Other locations required other technologies. For the factory located in Rambouillet Forest, not far from Paris, he says that operational staff gravitated towards a biomass-based solution that harnessed waste from the neighbouring lumber industries. Solar power was the obvious route for the factory in Burgos, Spain: “Impossible in Belgium of course”, he jokes. In China, meanwhile, hydroelectricity was the solution of choice for the local L’Oréal facility, which is close to a small dam that is now a business partner.
Aside from technology, the other challenge that Heinrich had to contend with locally was a lack of uniform environmental regulations. The need to cooperate with local state entities arises sometimes. For example, if a facility begins to generate more electricity than it consumes, it has to return power to the grid. “If this type of outcome was unforeseen, the local authorities have to set up a regulatory framework from scratch”. Heinrich has found countries to be extremely receptive to these requests, describing the Chinese authorities as “particularly keen”. He sees this as another positive impact of the work by the Group, which is lobbying for the introduction of sustainable technologies worldwide.
“Getting the right fit between technologies and locations was a challenge. We have a pretty good handle on it now”. But for Heinrich, the real goal is to achieve firm-wide carbon neutral status: “this is our short- to mid-term target”.
One real goal: a carbon neutral industry
The industrial targets were merely a starting point for Heinrich: “the project has morphed completely over time”. Now that he is sure sustainability has been firmly established as a challenge throughout the Group, he is setting his sights even higher.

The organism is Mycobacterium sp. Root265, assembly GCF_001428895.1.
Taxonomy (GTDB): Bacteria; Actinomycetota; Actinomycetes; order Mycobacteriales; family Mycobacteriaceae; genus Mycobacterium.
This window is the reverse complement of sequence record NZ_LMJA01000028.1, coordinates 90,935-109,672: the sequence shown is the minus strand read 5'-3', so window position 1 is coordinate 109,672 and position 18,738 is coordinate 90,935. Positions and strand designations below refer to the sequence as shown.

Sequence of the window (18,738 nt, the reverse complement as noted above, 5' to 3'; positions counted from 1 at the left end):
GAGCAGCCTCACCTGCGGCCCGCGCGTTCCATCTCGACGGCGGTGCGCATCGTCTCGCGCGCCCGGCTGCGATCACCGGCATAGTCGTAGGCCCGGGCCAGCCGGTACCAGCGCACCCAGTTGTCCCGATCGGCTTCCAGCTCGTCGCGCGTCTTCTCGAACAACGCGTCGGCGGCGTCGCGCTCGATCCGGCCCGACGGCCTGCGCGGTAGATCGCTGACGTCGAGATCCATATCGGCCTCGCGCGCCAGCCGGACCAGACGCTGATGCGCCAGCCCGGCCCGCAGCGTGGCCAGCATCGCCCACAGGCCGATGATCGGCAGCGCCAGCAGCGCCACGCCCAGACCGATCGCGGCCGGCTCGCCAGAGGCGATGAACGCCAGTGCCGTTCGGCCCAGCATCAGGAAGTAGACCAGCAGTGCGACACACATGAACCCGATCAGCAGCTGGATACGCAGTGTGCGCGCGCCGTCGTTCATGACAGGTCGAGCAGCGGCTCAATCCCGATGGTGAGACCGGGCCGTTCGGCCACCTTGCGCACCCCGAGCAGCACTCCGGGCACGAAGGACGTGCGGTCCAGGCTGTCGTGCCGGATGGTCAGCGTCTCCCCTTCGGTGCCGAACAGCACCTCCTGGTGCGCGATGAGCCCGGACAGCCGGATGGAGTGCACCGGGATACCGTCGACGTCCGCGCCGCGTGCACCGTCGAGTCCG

He mentions transportation, which would be a logical area in which to extend the initial carbon reduction targets: “We have to get beyond the industrial setting and reach out to suppliers”, he says, giving the example of the Rambouillet plant, which, by providing a home for suppliers of packaging for Elsève shampoos, takes 8,000 lorries off French roads every year. Heinrich envisages a Group-wide approach in which suppliers are based near production sites to create integrated industrial hubs: “To achieve this, we are trying to get our industrial locations to specialise. Our sustainable development project has turned into a whole new industrial project!”.
Is it too ambitious to try to make all the Group’s businesses carbon neutral? “To move forwards, we have to keep up the pressure and eschew “reasonable” targets, keeping in mind that what we are doing will take time and always holding onto a sense of humility. Our people see themselves in this project, which is a reflection of modern society”.
Like someone who climbs a hill only to see a mountain ahead, he concludes: “we have not chosen the easiest route, but the most sustainable one”.